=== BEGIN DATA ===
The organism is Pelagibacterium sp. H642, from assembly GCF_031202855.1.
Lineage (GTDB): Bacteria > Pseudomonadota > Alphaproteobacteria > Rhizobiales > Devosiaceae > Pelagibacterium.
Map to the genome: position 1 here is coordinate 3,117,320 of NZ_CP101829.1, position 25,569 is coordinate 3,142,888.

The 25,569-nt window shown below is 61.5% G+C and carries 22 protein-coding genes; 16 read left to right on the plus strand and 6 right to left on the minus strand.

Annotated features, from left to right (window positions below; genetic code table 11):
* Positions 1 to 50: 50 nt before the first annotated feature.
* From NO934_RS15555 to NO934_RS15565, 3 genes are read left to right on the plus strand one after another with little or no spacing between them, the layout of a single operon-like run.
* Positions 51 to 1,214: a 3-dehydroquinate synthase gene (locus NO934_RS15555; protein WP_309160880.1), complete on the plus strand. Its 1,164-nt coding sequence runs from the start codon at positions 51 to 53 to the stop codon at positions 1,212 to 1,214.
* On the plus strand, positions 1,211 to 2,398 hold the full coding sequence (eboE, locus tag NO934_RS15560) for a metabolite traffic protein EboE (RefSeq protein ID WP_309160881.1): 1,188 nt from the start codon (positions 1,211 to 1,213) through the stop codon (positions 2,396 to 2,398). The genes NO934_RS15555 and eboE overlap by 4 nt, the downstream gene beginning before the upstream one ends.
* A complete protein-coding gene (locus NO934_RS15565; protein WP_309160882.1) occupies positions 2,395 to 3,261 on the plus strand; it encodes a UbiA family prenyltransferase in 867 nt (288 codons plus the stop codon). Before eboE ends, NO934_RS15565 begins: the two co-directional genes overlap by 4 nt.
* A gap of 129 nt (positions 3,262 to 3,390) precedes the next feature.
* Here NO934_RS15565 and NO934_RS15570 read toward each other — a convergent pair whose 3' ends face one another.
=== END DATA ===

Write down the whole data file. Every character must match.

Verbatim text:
The organism is Pelagibacterium sp. H642, from assembly GCF_031202855.1.
Lineage (GTDB): Bacteria > Pseudomonadota > Alphaproteobacteria > Rhizobiales > Devosiaceae > Pelagibacterium.
Map to the genome: position 1 here is coordinate 3,117,320 of NZ_CP101829.1, position 25,569 is coordinate 3,142,888.

The 25,569-nt window shown below is 61.5% G+C and carries 22 protein-coding genes; 16 read left to right on the plus strand and 6 right to left on the minus strand.

Annotated features, from left to right (window positions below; genetic code table 11):
* Positions 1 to 50: 50 nt before the first annotated feature.
* From NO934_RS15555 to NO934_RS15565, 3 genes are read left to right on the plus strand one after another with little or no spacing between them, the layout of a single operon-like run.
* Positions 51 to 1,214: a 3-dehydroquinate synthase gene (locus NO934_RS15555; protein WP_309160880.1), complete on the plus strand. Its 1,164-nt coding sequence runs from the start codon at positions 51 to 53 to the stop codon at positions 1,212 to 1,214.
* On the plus strand, positions 1,211 to 2,398 hold the full coding sequence (eboE, locus tag NO934_RS15560) for a metabolite traffic protein EboE (RefSeq protein ID WP_309160881.1): 1,188 nt from the start codon (positions 1,211 to 1,213) through the stop codon (positions 2,396 to 2,398). The genes NO934_RS15555 and eboE overlap by 4 nt, the downstream gene beginning before the upstream one ends.
* A complete protein-coding gene (locus NO934_RS15565; protein WP_309160882.1) occupies positions 2,395 to 3,261 on the plus strand; it encodes a UbiA family prenyltransferase in 867 nt (288 codons plus the stop codon). Before eboE ends, NO934_RS15565 begins: the two co-directional genes overlap by 4 nt.
* A gap of 129 nt (positions 3,262 to 3,390) precedes the next feature.
* Here NO934_RS15565 and NO934_RS15570 read toward each other — a convergent pair whose 3' ends face one another.